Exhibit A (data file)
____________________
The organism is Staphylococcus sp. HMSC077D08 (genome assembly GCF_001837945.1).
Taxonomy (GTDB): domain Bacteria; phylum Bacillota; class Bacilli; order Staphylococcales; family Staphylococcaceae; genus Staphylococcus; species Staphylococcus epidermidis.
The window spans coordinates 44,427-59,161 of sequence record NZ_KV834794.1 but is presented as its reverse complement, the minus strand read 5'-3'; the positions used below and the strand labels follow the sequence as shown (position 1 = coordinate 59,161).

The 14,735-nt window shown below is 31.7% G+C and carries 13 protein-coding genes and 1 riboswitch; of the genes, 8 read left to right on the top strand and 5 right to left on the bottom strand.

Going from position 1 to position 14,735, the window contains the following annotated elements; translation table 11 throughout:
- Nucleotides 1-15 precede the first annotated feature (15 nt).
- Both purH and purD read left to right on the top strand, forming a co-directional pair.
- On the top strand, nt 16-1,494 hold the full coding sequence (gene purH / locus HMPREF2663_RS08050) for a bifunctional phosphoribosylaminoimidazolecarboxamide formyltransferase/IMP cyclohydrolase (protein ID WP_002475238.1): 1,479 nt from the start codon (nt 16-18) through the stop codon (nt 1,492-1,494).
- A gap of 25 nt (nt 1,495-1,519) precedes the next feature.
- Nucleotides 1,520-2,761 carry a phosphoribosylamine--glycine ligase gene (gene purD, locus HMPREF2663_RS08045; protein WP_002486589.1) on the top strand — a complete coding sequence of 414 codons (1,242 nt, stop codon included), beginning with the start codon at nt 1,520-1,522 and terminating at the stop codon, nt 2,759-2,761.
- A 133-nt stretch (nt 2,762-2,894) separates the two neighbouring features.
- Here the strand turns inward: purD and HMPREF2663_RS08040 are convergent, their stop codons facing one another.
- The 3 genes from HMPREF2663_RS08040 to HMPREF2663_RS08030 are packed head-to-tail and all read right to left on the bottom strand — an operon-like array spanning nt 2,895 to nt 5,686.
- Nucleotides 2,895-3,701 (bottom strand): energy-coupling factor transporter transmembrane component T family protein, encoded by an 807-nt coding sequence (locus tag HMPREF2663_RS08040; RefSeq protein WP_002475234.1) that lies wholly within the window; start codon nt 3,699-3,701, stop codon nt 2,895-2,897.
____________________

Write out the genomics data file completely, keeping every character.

The organism is Staphylococcus sp. HMSC077D08 (genome assembly GCF_001837945.1).
Taxonomy (GTDB): domain Bacteria; phylum Bacillota; class Bacilli; order Staphylococcales; family Staphylococcaceae; genus Staphylococcus; species Staphylococcus epidermidis.
The window spans coordinates 44,427-59,161 of sequence record NZ_KV834794.1 but is presented as its reverse complement, the minus strand read 5'-3'; the positions used below and the strand labels follow the sequence as shown (position 1 = coordinate 59,161).

The 14,735-nt window shown below is 31.7% G+C and carries 13 protein-coding genes and 1 riboswitch; of the genes, 8 read left to right on the top strand and 5 right to left on the bottom strand.

Going from position 1 to position 14,735, the window contains the following annotated elements; translation table 11 throughout:
- Nucleotides 1-15 precede the first annotated feature (15 nt).
- Both purH and purD read left to right on the top strand, forming a co-directional pair.
- On the top strand, nt 16-1,494 hold the full coding sequence (gene purH / locus HMPREF2663_RS08050) for a bifunctional phosphoribosylaminoimidazolecarboxamide formyltransferase/IMP cyclohydrolase (protein ID WP_002475238.1): 1,479 nt from the start codon (nt 16-18) through the stop codon (nt 1,492-1,494).
- A gap of 25 nt (nt 1,495-1,519) precedes the next feature.
- Nucleotides 1,520-2,761 carry a phosphoribosylamine--glycine ligase gene (gene purD, locus HMPREF2663_RS08045; protein WP_002486589.1) on the top strand — a complete coding sequence of 414 codons (1,242 nt, stop codon included), beginning with the start codon at nt 1,520-1,522 and terminating at the stop codon, nt 2,759-2,761.
- A 133-nt stretch (nt 2,762-2,894) separates the two neighbouring features.
- Here the strand turns inward: purD and HMPREF2663_RS08040 are convergent, their stop codons facing one another.
- The 3 genes from HMPREF2663_RS08040 to HMPREF2663_RS08030 are packed head-to-tail and all read right to left on the bottom strand — an operon-like array spanning nt 2,895 to nt 5,686.
- Nucleotides 2,895-3,701 (bottom strand): energy-coupling factor transporter transmembrane component T family protein, encoded by an 807-nt coding sequence (locus tag HMPREF2663_RS08040; RefSeq protein WP_002475234.1) that lies wholly within the window; start codon nt 3,699-3,701, stop codon nt 2,895-2,897.